The Blue Lagoon geothermal spa is one of the most visited attractions in Iceland – you see pictures of it in all the guide books and it sorta makes you feel like you have to go. I didn’t actually feel particularly compelled, but I think WCN was interested so it went on the schedule and we were there so what the heck.
The host parents dropped us off and went to play golf. There were numerous busses in the parking lot, and cranes working on a facilities expansion, attesting to the popularity of the site. Despite all that, and the insistence that you must pre-book, it never felt overly crowded. There was the Disneyland maze at the front entrance, but no one was in line. We were a little early, but they went ahead and checked us in.
They had nifty waterproof wristbands that were your admission level identification and the key for your locker. After the usual shower sans swimsuit then suiting up it was off to the lagoon. It was clear but a bit breezy, so getting in the water felt good. There were people from all over the world enjoying the waters.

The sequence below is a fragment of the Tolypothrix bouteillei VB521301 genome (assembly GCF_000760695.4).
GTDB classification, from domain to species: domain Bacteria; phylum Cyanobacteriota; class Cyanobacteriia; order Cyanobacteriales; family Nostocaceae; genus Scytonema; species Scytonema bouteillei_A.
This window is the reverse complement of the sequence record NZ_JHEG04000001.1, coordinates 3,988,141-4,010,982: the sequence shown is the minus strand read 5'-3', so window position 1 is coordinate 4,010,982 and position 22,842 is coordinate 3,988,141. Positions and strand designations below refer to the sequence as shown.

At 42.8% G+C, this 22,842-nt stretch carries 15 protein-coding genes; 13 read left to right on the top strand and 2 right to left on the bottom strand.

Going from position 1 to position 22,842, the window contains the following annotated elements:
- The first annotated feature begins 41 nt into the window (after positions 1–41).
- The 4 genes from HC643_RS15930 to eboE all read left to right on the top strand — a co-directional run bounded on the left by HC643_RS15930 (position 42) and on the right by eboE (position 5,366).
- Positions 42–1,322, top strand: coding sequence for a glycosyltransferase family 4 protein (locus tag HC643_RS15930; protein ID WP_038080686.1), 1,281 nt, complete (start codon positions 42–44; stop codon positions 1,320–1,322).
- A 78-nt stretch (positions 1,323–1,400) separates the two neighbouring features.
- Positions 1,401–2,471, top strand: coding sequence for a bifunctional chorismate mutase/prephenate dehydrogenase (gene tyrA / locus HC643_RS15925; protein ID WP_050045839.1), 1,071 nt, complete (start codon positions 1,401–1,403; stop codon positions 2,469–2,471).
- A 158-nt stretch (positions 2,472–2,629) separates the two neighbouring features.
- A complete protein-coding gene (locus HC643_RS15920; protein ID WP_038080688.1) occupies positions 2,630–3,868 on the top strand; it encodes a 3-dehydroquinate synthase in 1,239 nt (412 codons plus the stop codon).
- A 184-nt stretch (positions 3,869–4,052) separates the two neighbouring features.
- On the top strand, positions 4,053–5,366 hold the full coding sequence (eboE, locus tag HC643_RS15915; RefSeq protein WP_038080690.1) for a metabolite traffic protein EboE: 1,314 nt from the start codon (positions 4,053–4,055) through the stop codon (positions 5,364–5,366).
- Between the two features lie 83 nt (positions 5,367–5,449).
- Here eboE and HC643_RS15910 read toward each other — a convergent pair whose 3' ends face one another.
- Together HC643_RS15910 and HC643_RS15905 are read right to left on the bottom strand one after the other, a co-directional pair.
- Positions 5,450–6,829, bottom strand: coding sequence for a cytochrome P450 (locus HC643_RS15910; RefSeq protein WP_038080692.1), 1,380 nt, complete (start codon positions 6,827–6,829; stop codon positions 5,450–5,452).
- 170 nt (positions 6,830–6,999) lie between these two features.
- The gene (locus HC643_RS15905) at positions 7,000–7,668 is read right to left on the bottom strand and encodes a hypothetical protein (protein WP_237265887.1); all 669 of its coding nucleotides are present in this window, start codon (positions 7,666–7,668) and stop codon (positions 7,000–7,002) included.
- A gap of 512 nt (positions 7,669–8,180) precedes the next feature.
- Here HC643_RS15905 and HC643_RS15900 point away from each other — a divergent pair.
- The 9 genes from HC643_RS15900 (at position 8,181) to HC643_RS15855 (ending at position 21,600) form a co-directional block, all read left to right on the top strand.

There were a few deeper spots, but mostly it was a sort of squat to stay submerged, but the mineral content of the water gave some buoyancy, so you could easily bob/dog-paddle around. There was also a sauna and the silica face mask – which I did avail myself of – and swim-up bar and in water massage treatments – which I didn’t. One area had the foam noodles you could float around on. That was pretty relaxing. After a while I started to get pruney though, so got out. Not sure I’d go again, but it was a fun experience as a hey we’re on vacation why not kinda thing.
And! Turns out the geothermal water is power plant effluent. After the superheated water runs turbines to generate electricity it goes through a heat exchanger to provide heat for a municipal water heating system – the lagoon is the third use! Which is pretty cool, in some ways, also perhaps slightly ironic contrast to the blissful nature feeling of all the promotional pictures. (Not that they try to obscure the fact, or make it seem like it’s a naturally occurring hot spring, but it struck me.) On the other hand, the coming up from such depths is apparently what gives it all the restorative minerals.